“I always have to carry his glove out to second for him because he’s always on base,” shortstop Adam Rosales said. “He looks really good at the plate right now, and he’s kind of just putting us on his back. It’s contagious to see a guy like that doing so well.”

Lowrie bumped his average up to .310 with Friday’s game. Until he grounded out in the sixth, he’d notched hits in seven consecutive at-bats dating back to Tuesday night. That streak fell one shy of the A’s record for most consecutive hits. Three players share the record at eight — Josh Reddick (in 2016), Dave Magadan (1997) and Brent Gates (1994).

“It’s all about the work,” said Lowrie, whose 15 doubles are tied for third in the AL. “Everything comes together when you’re seeing it well. I’m seeing it well but the approach hasn’t changed.”

With two runners aboard and two out in the eighth, Lowrie punched an RBI single to right off Tyler Clippard for the game’s first run. It was the breakthrough the A’s needed after they’d struck out 13 times in seven innings against Yankees starter Masahiro Tanaka. Khris Davis followed Lowrie’s hit by beating out an infield single to score another run. Then Stephen Vogt added a two-run homer in top of the ninth to make it 4-0, and that provided some cushion as closer Santiago Casilla gave up a run and made things tenser than they should have been in the bottom half.

Davis, the most fearsome hitter in Oakland’s lineup, is thrilled to have a productive Lowrie batting in front of him as the No. 3 man.

“Somebody’s gotta hit .300,” Davis said. “All year he’s been our most consistent hitter and best hitter. I hope he keeps going.”

The A’s have won four in a row at Yankee Stadium dating back to last year. It’s their longest winning streak in the Bronx since a four-gamer at the old stadium in 2006. And it was a good way to begin a seven-game road trip for the A’s, who came in with the league’s worst road record at 6-15.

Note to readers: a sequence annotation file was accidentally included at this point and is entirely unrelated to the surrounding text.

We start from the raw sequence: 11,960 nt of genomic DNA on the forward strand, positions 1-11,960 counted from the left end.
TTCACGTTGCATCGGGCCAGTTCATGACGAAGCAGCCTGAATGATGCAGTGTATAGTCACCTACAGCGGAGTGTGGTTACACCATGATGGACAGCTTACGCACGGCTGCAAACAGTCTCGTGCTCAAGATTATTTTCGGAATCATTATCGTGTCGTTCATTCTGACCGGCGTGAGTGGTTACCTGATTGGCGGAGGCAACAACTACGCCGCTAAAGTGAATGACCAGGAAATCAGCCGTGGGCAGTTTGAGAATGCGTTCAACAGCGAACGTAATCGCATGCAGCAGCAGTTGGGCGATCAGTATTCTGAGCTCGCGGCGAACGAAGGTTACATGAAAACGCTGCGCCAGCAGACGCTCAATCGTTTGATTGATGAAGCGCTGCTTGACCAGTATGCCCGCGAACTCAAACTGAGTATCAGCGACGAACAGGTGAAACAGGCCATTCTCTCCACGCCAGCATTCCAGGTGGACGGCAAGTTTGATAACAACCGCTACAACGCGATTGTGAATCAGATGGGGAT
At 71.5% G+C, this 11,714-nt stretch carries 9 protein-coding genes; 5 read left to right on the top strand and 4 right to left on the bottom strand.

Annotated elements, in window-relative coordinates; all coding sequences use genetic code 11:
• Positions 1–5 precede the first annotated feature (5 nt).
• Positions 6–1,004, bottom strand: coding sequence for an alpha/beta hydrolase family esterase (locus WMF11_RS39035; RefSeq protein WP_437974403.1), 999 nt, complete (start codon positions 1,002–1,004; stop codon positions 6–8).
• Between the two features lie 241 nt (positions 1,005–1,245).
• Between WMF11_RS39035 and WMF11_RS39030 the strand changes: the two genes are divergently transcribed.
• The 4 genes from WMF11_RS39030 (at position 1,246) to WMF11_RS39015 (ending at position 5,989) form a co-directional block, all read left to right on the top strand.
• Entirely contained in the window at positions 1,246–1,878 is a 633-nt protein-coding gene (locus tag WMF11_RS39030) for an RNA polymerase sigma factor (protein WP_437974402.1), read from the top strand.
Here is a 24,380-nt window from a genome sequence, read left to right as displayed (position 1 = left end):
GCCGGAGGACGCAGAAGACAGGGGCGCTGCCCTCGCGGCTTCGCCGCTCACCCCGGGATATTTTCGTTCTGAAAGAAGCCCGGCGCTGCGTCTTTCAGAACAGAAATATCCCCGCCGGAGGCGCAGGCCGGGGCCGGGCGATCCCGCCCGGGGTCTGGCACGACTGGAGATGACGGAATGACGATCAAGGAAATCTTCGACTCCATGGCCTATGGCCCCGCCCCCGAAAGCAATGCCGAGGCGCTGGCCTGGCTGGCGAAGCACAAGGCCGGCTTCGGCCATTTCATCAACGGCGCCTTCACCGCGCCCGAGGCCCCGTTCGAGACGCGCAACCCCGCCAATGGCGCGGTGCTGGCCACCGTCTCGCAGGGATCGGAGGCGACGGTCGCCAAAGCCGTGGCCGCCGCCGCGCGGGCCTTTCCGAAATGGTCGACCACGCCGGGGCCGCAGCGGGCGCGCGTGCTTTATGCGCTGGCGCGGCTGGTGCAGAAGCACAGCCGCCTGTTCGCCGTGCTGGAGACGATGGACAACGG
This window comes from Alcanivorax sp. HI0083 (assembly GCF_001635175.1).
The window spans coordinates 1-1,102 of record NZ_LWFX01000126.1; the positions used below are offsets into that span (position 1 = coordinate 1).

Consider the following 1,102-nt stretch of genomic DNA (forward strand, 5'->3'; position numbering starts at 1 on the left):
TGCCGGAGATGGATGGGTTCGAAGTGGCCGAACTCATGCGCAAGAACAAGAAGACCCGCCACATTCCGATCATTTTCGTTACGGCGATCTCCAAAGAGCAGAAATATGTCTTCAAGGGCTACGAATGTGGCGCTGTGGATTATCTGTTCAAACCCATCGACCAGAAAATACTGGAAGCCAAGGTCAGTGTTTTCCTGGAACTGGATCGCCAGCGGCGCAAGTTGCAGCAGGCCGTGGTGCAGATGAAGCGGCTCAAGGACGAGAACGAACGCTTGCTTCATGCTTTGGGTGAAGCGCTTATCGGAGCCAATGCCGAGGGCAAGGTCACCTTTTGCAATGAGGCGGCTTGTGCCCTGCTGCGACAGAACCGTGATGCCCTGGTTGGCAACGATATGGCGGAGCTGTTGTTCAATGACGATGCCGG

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Rosales had puffiness under his right eye and said he was anticipating a shiner after his hard head-first dive into third base didn’t go as planned in the eighth. He scraped up his face pretty good after going first to third on an errant pickoff throw and taking a hard dive into third, only to find the dirt wasn’t giving.

After addressing reporters, Rosales said he was on his way to find an ice pack.

Manaea's 'big mentality switch' keys success in first Yankee Stadium start

Manaea's 'big mentality switch' keys success in first Yankee Stadium start

NEW YORK — Dealt another dose of injury bad news Friday, the A’s got to temporarily push those thoughts aside once Sean Manaea took the mound.

The big lefty shined in his first career outing at Yankee Stadium, matching Masahiro Tanaka pitch for pitch and spinning his best start of the season in a 4-1 A’s victory.

After he walked leadoff man Brett Gardner on four pitches in the first, it conjured up memories of his five-walk outing two starts ago at Seattle. But from that point on Manaea locked in, allowing just four hits over seven innings and striking out eight. Not a single Yankee advanced past second base against him.

“He was out there chucking,” A’s left fielder Khris Davis said. “He’s got that Chris Sale stuff where people are swinging and missing in the zone. It’s great to see that.”

The day began with news that Opening Night starter Kendall Graveman and fellow starter Jesse Hahn both are likely headed to the disabled list with shoulder and triceps strains, respectively. It continues the cycle of injury woes for the A’s, who have lost every starter except Andrew Triggs to at least one stint on the 10-day DL. With two-fifths of the rotation down for an unknown period of time, Manaea takes on an even more significant role.

“For a young guy we’ve leaned on him pretty hard since he’s gotten here, but now probably a little bit more so,” manager Bob Melvin said.

Yet no matter what is unfolding elsewhere on the pitching staff, the challenge for Manaea always stems from within. He’s talked often this season about the need to be mentally tougher and more aggressive attacking the strike zone. After the leadoff walk to Gardner, Manaea (3-3) said a switch flipped inside of him.

“I was thinking that these guys weren’t gonna hit me at all, and that I just needed to throw strikes and trust the defense,” he said. “I know I can get these guys out. To me it was a big mentality switch, and just believing in myself and trusting everything.”

Tanaka, who has disappointed this season to the tune of a 6.56 ERA entering Friday, put it together against Oakland and rang up a career-high 13 strikeouts without a single walk. But Manaea was more than up to the task, keeping New York off the board until the A’s scored twice in the eighth to snap a scoreless tie off former Athletic Tyler Clippard, who relieved Tanaka to start that inning.

“He was pitching with a lot of confidence, and that’s what I love to see,” A’s catcher Stephen Vogt said of Manaea. “He wants the ball, wanted to keep going out there. It was awesome.”